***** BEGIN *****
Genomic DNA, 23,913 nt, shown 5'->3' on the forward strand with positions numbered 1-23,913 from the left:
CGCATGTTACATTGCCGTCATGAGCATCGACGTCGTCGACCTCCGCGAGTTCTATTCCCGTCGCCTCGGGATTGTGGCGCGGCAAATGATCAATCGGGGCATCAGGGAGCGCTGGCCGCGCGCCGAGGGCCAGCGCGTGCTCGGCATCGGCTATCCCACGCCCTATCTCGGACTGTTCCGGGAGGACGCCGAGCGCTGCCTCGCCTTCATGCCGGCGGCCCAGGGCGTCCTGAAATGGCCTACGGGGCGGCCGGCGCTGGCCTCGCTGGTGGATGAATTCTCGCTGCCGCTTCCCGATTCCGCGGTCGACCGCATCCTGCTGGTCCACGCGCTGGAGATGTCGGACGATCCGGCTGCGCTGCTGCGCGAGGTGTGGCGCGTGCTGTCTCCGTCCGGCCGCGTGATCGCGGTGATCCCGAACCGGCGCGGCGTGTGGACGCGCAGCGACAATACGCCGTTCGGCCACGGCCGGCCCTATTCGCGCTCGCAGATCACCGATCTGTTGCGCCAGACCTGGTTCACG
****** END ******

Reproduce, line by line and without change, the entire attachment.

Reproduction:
Genomic DNA, 23,913 nt, shown 5'->3' on the forward strand with positions numbered 1-23,913 from the left:
CGCATGTTACATTGCCGTCATGAGCATCGACGTCGTCGACCTCCGCGAGTTCTATTCCCGTCGCCTCGGGATTGTGGCGCGGCAAATGATCAATCGGGGCATCAGGGAGCGCTGGCCGCGCGCCGAGGGCCAGCGCGTGCTCGGCATCGGCTATCCCACGCCCTATCTCGGACTGTTCCGGGAGGACGCCGAGCGCTGCCTCGCCTTCATGCCGGCGGCCCAGGGCGTCCTGAAATGGCCTACGGGGCGGCCGGCGCTGGCCTCGCTGGTGGATGAATTCTCGCTGCCGCTTCCCGATTCCGCGGTCGACCGCATCCTGCTGGTCCACGCGCTGGAGATGTCGGACGATCCGGCTGCGCTGCTGCGCGAGGTGTGGCGCGTGCTGTCTCCGTCCGGCCGCGTGATCGCGGTGATCCCGAACCGGCGCGGCGTGTGGACGCGCAGCGACAATACGCCGTTCGGCCACGGCCGGCCCTATTCGCGCTCGCAGATCACCGATCTGTTGCGCCAGACCTGGTTCACG